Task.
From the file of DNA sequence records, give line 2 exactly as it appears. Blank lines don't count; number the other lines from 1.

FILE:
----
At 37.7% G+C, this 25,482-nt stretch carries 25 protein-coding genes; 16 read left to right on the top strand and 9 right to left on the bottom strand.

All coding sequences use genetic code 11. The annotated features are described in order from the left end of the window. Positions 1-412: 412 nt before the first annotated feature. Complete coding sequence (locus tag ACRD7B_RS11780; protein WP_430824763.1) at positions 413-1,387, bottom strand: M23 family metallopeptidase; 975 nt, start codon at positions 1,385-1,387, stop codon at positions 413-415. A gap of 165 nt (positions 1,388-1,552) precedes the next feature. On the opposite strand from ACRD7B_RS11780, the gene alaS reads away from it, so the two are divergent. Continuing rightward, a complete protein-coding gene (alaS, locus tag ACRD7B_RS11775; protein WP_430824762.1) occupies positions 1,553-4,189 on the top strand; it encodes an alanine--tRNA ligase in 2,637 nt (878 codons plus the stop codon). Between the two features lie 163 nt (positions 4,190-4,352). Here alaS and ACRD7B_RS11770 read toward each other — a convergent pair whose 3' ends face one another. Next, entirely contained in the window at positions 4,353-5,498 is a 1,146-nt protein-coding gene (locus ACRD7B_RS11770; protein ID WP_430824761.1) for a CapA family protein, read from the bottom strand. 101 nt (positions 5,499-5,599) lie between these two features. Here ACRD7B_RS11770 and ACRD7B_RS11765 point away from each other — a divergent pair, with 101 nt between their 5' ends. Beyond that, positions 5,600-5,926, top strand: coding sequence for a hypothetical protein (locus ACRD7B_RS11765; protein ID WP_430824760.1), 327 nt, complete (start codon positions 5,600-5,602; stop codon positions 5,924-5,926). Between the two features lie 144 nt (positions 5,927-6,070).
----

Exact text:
All coding sequences use genetic code 11. The annotated features are described in order from the left end of the window. Positions 1-412: 412 nt before the first annotated feature. Complete coding sequence (locus tag ACRD7B_RS11780; protein WP_430824763.1) at positions 413-1,387, bottom strand: M23 family metallopeptidase; 975 nt, start codon at positions 1,385-1,387, stop codon at positions 413-415. A gap of 165 nt (positions 1,388-1,552) precedes the next feature. On the opposite strand from ACRD7B_RS11780, the gene alaS reads away from it, so the two are divergent. Continuing rightward, a complete protein-coding gene (alaS, locus tag ACRD7B_RS11775; protein WP_430824762.1) occupies positions 1,553-4,189 on the top strand; it encodes an alanine--tRNA ligase in 2,637 nt (878 codons plus the stop codon). Between the two features lie 163 nt (positions 4,190-4,352). Here alaS and ACRD7B_RS11770 read toward each other — a convergent pair whose 3' ends face one another. Next, entirely contained in the window at positions 4,353-5,498 is a 1,146-nt protein-coding gene (locus ACRD7B_RS11770; protein ID WP_430824761.1) for a CapA family protein, read from the bottom strand. 101 nt (positions 5,499-5,599) lie between these two features. Here ACRD7B_RS11770 and ACRD7B_RS11765 point away from each other — a divergent pair, with 101 nt between their 5' ends. Beyond that, positions 5,600-5,926, top strand: coding sequence for a hypothetical protein (locus ACRD7B_RS11765; protein ID WP_430824760.1), 327 nt, complete (start codon positions 5,600-5,602; stop codon positions 5,924-5,926). Between the two features lie 144 nt (positions 5,927-6,070).